“Gen Erskine is no more” was the terse message announcing the death of Lt Gen Emmanuel Alexander Erskine at the 37 Military Hospital on 7 May 2021 at age 86.
In his column in the Daily Graphic of 9 April 2021, Communications Consultant and veteran writer Enimil Ashon, celebrating Dr Joyce Aryee on her 75th birthday stated as follows:
“It is impossible to write about Dr Joyce Aryee in the Daily Graphic. In this column, I cannot go beyond 700-750 words. The number of boards on which she sits, is, alone, enough to fill the space….”
I find myself in a similar situation as Mr Ashon in my attempt to write about Gen Erskine, as I am subject to the same words restriction. Given who General Erskine was, 750 words are not enough for my introductory paragraph alone, of him.
He called me “Kofio”, his abridge version of my pen-name KOFI CHOKOSI for my column in the Ghana Armed Force Quarterly, the AFNEWS since 1985, “KOFI CHOKOSI SPEAKS.”
When I was commissioned in 1973, Ghana’s Army Commander was then Brigadier (General) Erskine. My earliest distant encounter with him was in 1975 in the Sinai Desert, Egypt on my first UN peacekeeping mission, the United Nations Emergency Force (UNEF) 2.
He was the Deputy Force Commander to Maj Gen Ensio Silasvio of Finland. In 1976, he was appointed Chief Military Observer/Force Commander for the UN Truce Supervision Organisation (UNTSO), and promoted Major-General. His Headquarters was in Jerusalem, Israel.
Visit to Israel
An early action of his was to facilitate the visit to Jerusalem by Ghanaian soldiers. So, as a young officer, I saw the Wailing Wall, Garden of Gethsemane, Via Dolorosa (the route Jesus carried the Cross on) and many places I had only read about.
Indeed, an officer who on return to Ghana told his mother he had been to Jerusalem caused a stir. The Old lady asked “my son, are you going crazy? How can you tell me you went to Jerusalem when Jerusalem is in Heaven?” She thought the son needed psychiatric attention for claiming he had seen Jerusalem on earth.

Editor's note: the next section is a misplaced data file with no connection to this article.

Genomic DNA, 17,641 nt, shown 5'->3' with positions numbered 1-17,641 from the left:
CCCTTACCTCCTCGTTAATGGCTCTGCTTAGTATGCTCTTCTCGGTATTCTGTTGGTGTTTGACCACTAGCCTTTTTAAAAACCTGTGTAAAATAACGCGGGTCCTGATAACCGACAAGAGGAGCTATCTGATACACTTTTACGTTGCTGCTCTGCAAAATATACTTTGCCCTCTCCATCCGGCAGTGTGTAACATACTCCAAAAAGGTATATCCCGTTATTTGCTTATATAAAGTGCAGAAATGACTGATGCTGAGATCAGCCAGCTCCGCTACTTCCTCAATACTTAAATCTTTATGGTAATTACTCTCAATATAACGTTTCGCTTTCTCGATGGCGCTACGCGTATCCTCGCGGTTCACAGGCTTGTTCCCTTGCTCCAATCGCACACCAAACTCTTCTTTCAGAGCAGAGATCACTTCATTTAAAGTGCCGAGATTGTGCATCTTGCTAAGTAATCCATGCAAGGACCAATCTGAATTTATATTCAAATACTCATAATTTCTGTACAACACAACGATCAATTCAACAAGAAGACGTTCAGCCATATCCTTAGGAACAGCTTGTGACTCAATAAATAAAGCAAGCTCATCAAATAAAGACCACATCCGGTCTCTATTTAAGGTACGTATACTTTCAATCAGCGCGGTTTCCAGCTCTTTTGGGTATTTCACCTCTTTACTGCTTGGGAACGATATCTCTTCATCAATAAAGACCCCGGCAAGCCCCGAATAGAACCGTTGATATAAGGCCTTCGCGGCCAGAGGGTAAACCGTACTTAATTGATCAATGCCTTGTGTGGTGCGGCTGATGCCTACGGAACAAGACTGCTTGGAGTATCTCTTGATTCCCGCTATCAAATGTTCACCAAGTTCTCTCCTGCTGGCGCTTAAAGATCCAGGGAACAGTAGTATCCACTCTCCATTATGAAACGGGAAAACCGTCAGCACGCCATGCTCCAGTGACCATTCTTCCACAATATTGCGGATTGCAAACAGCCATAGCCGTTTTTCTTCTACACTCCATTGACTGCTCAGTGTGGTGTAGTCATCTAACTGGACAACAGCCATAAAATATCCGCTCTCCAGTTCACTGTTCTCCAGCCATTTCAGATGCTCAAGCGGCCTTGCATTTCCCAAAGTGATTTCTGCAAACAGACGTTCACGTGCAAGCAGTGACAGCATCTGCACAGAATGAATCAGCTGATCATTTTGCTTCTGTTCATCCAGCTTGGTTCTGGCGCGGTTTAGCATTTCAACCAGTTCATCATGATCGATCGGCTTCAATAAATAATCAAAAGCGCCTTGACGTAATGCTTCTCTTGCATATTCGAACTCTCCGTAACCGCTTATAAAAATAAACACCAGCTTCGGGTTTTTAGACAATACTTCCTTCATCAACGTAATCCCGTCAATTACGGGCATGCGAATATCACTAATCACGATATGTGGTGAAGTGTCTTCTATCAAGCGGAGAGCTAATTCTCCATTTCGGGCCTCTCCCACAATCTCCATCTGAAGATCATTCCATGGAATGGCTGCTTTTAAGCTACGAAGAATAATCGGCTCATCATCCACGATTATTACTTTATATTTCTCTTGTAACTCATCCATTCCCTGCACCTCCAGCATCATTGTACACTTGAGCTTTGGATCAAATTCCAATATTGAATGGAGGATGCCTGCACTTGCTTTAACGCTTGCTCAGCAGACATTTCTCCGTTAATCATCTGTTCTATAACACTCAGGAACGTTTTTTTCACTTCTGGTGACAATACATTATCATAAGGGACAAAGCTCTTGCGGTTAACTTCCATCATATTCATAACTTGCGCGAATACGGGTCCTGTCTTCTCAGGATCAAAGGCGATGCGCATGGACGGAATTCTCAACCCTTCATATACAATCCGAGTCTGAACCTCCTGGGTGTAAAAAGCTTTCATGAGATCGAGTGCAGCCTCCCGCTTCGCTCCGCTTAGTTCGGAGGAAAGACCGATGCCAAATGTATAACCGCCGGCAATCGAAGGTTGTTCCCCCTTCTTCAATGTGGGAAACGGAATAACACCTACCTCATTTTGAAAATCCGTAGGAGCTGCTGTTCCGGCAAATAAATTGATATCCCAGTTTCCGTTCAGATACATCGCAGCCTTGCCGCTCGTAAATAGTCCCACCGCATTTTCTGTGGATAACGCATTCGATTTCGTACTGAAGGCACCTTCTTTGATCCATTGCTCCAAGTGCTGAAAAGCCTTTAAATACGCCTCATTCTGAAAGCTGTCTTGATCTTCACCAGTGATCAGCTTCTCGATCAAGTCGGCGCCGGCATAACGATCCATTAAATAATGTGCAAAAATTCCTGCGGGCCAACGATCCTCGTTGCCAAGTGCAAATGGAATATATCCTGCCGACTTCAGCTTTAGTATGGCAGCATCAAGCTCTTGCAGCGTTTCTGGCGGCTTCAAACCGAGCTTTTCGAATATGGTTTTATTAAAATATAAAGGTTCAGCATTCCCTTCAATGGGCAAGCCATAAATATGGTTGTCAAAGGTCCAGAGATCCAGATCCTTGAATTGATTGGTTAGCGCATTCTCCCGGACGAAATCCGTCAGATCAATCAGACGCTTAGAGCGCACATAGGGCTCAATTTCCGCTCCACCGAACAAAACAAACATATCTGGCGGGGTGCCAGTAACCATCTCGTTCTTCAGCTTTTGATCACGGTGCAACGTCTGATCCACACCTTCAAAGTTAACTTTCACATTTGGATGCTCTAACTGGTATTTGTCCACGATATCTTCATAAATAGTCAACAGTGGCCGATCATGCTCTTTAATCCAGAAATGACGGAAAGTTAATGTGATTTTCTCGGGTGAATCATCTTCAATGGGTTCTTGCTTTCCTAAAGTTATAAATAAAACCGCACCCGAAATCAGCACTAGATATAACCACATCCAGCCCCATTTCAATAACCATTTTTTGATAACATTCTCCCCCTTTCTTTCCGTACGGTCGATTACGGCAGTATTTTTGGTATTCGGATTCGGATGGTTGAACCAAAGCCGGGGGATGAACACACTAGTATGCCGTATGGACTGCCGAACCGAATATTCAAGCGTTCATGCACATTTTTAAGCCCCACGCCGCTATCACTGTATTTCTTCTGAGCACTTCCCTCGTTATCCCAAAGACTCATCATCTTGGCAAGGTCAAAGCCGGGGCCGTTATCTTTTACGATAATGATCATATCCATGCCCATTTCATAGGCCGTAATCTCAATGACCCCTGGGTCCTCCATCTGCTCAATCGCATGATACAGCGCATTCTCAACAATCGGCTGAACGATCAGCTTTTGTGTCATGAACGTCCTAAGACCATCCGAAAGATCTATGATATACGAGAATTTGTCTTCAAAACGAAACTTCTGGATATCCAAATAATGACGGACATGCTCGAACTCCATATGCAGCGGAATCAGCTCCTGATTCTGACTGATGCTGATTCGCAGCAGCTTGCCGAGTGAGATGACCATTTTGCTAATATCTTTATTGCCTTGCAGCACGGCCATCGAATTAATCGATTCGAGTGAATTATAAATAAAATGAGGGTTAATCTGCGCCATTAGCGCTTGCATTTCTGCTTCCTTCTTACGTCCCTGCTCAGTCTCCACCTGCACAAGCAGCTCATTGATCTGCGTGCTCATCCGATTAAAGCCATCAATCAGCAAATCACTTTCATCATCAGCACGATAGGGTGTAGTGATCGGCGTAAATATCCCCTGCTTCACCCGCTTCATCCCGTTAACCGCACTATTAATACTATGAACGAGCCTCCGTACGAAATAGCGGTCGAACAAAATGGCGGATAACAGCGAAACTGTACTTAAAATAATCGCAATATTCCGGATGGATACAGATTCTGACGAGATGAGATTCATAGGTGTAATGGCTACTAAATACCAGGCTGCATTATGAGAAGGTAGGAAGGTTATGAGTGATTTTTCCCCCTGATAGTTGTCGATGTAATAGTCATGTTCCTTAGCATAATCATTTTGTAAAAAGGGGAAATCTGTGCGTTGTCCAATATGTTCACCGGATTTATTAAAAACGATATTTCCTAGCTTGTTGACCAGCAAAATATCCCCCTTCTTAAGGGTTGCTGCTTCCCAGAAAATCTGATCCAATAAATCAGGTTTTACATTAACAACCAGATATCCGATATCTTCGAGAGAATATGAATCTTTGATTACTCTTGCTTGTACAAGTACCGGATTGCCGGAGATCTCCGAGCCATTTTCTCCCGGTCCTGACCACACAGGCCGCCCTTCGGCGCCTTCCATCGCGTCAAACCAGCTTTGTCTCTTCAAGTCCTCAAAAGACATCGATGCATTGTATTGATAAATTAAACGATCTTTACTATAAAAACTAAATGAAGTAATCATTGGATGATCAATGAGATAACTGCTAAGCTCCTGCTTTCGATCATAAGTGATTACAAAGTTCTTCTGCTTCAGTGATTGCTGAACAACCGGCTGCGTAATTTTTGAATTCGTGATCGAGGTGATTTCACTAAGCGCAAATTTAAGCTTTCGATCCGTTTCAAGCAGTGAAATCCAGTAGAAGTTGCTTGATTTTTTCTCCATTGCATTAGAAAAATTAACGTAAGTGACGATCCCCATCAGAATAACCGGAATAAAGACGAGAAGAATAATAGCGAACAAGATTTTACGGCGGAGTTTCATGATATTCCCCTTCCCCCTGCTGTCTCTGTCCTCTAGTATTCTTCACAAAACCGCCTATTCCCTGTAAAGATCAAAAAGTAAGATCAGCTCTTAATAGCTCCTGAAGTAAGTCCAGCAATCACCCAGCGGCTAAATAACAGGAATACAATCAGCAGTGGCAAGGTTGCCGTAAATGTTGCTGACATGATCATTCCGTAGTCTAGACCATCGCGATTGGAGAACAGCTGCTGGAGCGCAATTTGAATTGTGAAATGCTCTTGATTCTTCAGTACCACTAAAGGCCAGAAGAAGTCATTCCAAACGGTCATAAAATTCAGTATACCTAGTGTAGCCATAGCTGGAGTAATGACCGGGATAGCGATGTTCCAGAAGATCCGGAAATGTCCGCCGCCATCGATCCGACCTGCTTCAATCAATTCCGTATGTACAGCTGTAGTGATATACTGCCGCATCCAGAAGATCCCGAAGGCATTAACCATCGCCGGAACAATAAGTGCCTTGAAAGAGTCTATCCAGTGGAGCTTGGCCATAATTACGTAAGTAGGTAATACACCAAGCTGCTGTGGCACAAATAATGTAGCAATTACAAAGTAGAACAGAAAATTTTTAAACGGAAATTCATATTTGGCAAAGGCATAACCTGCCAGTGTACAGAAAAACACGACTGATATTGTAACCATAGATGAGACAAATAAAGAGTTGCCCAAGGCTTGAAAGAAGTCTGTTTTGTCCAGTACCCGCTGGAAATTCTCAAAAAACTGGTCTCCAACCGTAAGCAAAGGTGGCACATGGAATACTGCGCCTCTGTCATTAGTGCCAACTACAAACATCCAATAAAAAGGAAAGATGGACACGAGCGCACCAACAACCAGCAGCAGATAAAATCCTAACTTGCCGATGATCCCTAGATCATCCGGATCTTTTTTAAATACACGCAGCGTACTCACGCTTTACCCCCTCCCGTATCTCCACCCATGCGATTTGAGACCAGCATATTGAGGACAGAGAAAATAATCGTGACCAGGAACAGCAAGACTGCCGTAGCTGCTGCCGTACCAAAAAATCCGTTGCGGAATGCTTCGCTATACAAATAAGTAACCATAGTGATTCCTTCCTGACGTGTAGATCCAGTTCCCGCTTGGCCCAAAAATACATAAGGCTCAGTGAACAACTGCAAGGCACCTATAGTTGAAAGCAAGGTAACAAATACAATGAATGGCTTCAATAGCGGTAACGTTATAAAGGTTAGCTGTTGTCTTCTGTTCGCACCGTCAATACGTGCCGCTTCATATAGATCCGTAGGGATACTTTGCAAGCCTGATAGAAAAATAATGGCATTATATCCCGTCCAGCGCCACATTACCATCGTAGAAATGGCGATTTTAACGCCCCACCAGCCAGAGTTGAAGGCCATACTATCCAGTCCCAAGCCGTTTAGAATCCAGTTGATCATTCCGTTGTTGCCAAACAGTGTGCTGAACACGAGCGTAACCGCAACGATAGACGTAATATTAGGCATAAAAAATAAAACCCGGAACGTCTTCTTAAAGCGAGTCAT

In 1978, the UN created a new force the United Nations Interim Force in Lebanon (UNIFIL). For the first time in UN history an African was appointed the Force Commander. Gen Erskine’s exceptional performance as the Force Commander did not only endear him to his troops, but more importantly to the Lebanese, and also the Israelis. Indeed, baby-boys born in Lebanon were named “Erskine” after the General.
Without doubt, Gen Erskine helped put Ghana on the peacekeeping map, making Ghana a credible internationally recognized peacekeeping nation.
Gen Erskine was a six-footer and had an imposing and initially intimidating personality. However, underneath this lay a calm, affable, pleasant nature which endeared him to all.
After retirement, he worked as a UN Consultant, and an Under-Secretary-General.
In February 2001, Zimbabwe established a Peace organization, the Centre for Peace Initiatives in Africa (CPIA) based in Harare. Gen Erskine was the first Chairman of the Board of Trustees. The CPIA had the “Gen Erskine Research and Documentation Centre (GERDC)” named in his honour. It was officially opened by him in September 2001. The GERDC also launched an Annual Lecture Series. Gen Erskine delivered the first lecture.
He was a member of the National Reconciliation Commission in 2001 which investigated atrocities committed in the 1979 and 1981 revolutions. He was also a member of the Armed Forces Restructuring Committee.
In one of our conversations, he advised, “Kofio, when you retire, don’t make the mistake I made by going into politics. If there is one decision I regret in my life, it is the decision to go into politics. Soldiering and politics are two different things.”
He was referring to the Peoples Heritage Party which he founded and contested for in the 1992 presidential elections.
Chatting with an African colleague long ago, he said “how I wish my country has a General like Gen Erskine!” Fortunately, Ghana had him and he made Ghana proud.
His outstanding UNIFIL performance as the first African Force Commander paved the way for subsequent brilliant African Force Commanders like Gen Seth Obeng who commanded the Observer Force in Angola (MONUA,) and later UNIFIL.
Unlike Zimbabwe which in 2001 honoured Gen Erskine by naming an institution after him when he was alive, Ghana might hopefully, do so posthumously.
Ghanaians, let us honour our heroes when they are alive, and not wait till they die.
Ghana has lost a great Hero!
Gallant General, you have paid your dues to Ghana and the world. Rest in Peace!
Fellow Ghanaians, WAKE UP!
Brig Gen Dan Frimpong (Rtd)
Former CEO, African Peace Support Trainers Association
Family Health University College
Source: Brig Gen Dan Frimpong (Rtd)/ [email protected]
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